What is ENSO?
What is El Niño-Southern Oscillation (ENSO)?
Note: Most of the information in this article is courtesy of climate.gov.
The El Niño-Southern Oscillation (ENSO) is a recurring climate pattern involving changes in the temperature of waters in the central and eastern tropical Pacific Ocean. On periods ranging from about three to seven years, the surface waters across a large swath of the tropical Pacific Ocean warm or cool by anywhere from 1°C to 3°C, compared to normal.
This oscillating warming and cooling pattern, referred to as the ENSO cycle, directly affects rainfall distribution in the tropics and can have a strong influence on weather across the United States and other parts of the world. El Niño and La Niña are the extreme phases of the ENSO cycle; between these two phases is a third phase called ENSO-neutral.
El Niño: A warming of the ocean surface, or above-average sea surface temperatures (SST), in the central and eastern tropical Pacific Ocean. Over Indonesia, rainfall tends to become reduced while rainfall increases over the central and eastern tropical Pacific Ocean. The low-level surface winds, which normally blow from east to west along the equator (“easterly winds”), instead weaken or, in some cases, start blowing the other direction (from west to east or “westerly winds”). In general, the warmer the ocean temperature anomalies, the stronger the El Ni
ño (and vice-versa).
La Niña: A cooling of the ocean surface, or below-average sea surface temperatures (SST), in the central and eastern tropical Pacific Ocean. Over Indonesia, rainfall tends to increase while rainfall decreases over the central and eastern tropical Pacific Ocean. The normal easterly winds along the equator become even stronger. In general, the cooler the ocean temperature anomalies, the stronger the La Ni
ña (and vice-versa).
Neutral: Neither El Niño or La Niña. Often tropical Pacific SSTs are generally close to average. However, there are some instances when the ocean can look like it is in an El Niño or La Niña state, but the atmosphere is not playing along (or vice versa).
Maps of sea surface temperature anomaly in the Pacific Ocean during a strong La Niña (top, December 1988) and a strong El Niño (bottom, December 1997). Maps by NOAA Climate.gov, based on data provided by NOAA View.
ENSO is one of the most important climate phenomena on Earth due to its ability to change the global atmospheric circulation, which in turn, influences temperature and precipitation across the globe. We also focus on ENSO because we can often predict its arrival many seasons in advance of its strongest impacts on weather and climate.
So, by now, you might have noticed that while “ENSO” is a nice catchall acronym for all three states, that acronym doesn’t actually have the word La Niña in it. Why is that? Well, that is a fluke of history. Before La Niña was even recognized, South American fisherman noticed the warm up of coastal waters occurred every so often around Christmas. They referred to the warming as “El Niño,” (niño being Spanish for a boy child) in connection with the Christmas holiday.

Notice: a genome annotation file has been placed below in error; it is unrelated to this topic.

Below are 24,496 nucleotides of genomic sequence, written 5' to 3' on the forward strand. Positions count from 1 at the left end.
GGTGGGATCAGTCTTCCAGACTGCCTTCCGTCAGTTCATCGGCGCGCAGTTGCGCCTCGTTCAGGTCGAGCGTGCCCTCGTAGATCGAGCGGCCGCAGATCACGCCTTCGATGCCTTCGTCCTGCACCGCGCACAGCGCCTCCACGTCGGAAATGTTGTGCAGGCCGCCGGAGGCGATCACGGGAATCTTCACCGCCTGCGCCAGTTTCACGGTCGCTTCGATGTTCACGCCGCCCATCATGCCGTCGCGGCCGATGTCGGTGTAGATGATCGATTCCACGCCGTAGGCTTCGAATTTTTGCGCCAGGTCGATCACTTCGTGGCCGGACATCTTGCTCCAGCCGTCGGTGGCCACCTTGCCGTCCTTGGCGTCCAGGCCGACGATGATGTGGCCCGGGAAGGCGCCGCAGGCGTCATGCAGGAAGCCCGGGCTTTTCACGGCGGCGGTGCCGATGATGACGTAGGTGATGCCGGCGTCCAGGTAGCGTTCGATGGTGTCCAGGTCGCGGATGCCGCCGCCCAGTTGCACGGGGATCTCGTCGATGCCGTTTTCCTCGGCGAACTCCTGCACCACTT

Sir Gilbert Walker discovered the “Southern Oscillation,” or large-scale changes in sea level pressure across Indonesia and the tropical Pacific. However, he did not recognize that it was linked to changes in the Pacific Ocean or El Niño. It wasn’t until the late 1960s that Jacob Bjerknes and others realized that the changes in the ocean and the atmosphere were connected and the hybrid term “ENSO” was born. It wasn’t until the 1980s or later that the terms La Niña and Neutral gained prominence.
Typical winter impacts associated with ENSO neutral events. Colder probabilities are favored across north-central and northeast portions of the US, due to a polar jet stream shifted further south. Meanwhile, warmer probabilities are favored across ths southern US, with above normal precipitation favored across portions of the southeast US. Image courtesy of Ray Wolf, National Weather Serivce.
Typical late fall through early spring upper level jet stream positions associated with moderate to strong La Niña (left) and El Niño (right) events. During La Niña, a variable Pacific jet stream in association with a polar jet stream shifted further south favors below normal precipitation across the southern US, with below normal temperatures across the northern US. During El Niño, a strong and amplified Pacific jet stream extending across the southern US in association with a polar jet stream shifted further north into Canada favors above normal precipitation across the southern US, and above normal temperatures over the northern US. Based on original graphics from NOAA’s Climate Prediction Center.